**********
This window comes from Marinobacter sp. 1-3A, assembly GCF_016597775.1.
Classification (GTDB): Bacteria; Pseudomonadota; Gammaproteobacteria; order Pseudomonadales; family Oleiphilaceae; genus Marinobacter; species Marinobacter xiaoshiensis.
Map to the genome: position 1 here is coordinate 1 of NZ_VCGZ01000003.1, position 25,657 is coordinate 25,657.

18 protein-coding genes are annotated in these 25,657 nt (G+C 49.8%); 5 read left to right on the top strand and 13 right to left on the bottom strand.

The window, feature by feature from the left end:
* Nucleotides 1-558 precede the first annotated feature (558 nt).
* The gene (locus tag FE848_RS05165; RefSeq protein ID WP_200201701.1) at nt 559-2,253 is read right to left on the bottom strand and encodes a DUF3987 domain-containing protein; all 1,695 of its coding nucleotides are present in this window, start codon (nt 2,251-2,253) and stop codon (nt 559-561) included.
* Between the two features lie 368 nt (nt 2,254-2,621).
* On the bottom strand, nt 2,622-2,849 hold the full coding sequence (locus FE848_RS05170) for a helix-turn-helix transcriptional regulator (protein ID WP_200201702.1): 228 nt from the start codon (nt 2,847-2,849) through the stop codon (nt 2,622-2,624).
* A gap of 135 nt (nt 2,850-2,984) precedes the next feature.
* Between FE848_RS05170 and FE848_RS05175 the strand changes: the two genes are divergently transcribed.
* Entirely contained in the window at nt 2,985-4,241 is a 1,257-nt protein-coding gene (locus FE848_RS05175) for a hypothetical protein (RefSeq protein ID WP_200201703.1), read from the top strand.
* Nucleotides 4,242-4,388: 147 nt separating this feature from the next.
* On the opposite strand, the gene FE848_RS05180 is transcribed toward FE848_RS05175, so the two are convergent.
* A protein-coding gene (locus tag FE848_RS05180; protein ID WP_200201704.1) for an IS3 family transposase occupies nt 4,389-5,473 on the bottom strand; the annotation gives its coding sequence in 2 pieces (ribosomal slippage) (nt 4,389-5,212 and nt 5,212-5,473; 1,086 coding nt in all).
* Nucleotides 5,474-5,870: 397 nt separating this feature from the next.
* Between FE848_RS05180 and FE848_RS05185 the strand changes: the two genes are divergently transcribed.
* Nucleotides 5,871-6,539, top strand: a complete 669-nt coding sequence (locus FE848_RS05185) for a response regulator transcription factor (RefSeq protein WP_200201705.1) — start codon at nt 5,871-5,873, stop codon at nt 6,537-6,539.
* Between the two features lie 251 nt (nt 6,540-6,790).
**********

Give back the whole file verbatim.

This window comes from Marinobacter sp. 1-3A, assembly GCF_016597775.1.
Classification (GTDB): Bacteria; Pseudomonadota; Gammaproteobacteria; order Pseudomonadales; family Oleiphilaceae; genus Marinobacter; species Marinobacter xiaoshiensis.
Map to the genome: position 1 here is coordinate 1 of NZ_VCGZ01000003.1, position 25,657 is coordinate 25,657.

18 protein-coding genes are annotated in these 25,657 nt (G+C 49.8%); 5 read left to right on the top strand and 13 right to left on the bottom strand.

The window, feature by feature from the left end:
* Nucleotides 1-558 precede the first annotated feature (558 nt).
* The gene (locus tag FE848_RS05165; RefSeq protein ID WP_200201701.1) at nt 559-2,253 is read right to left on the bottom strand and encodes a DUF3987 domain-containing protein; all 1,695 of its coding nucleotides are present in this window, start codon (nt 2,251-2,253) and stop codon (nt 559-561) included.
* Between the two features lie 368 nt (nt 2,254-2,621).
* On the bottom strand, nt 2,622-2,849 hold the full coding sequence (locus FE848_RS05170) for a helix-turn-helix transcriptional regulator (protein ID WP_200201702.1): 228 nt from the start codon (nt 2,847-2,849) through the stop codon (nt 2,622-2,624).
* A gap of 135 nt (nt 2,850-2,984) precedes the next feature.
* Between FE848_RS05170 and FE848_RS05175 the strand changes: the two genes are divergently transcribed.
* Entirely contained in the window at nt 2,985-4,241 is a 1,257-nt protein-coding gene (locus FE848_RS05175) for a hypothetical protein (RefSeq protein ID WP_200201703.1), read from the top strand.
* Nucleotides 4,242-4,388: 147 nt separating this feature from the next.
* On the opposite strand, the gene FE848_RS05180 is transcribed toward FE848_RS05175, so the two are convergent.
* A protein-coding gene (locus tag FE848_RS05180; protein ID WP_200201704.1) for an IS3 family transposase occupies nt 4,389-5,473 on the bottom strand; the annotation gives its coding sequence in 2 pieces (ribosomal slippage) (nt 4,389-5,212 and nt 5,212-5,473; 1,086 coding nt in all).
* Nucleotides 5,474-5,870: 397 nt separating this feature from the next.
* Between FE848_RS05180 and FE848_RS05185 the strand changes: the two genes are divergently transcribed.
* Nucleotides 5,871-6,539, top strand: a complete 669-nt coding sequence (locus FE848_RS05185) for a response regulator transcription factor (RefSeq protein WP_200201705.1) — start codon at nt 5,871-5,873, stop codon at nt 6,537-6,539.
* Between the two features lie 251 nt (nt 6,540-6,790).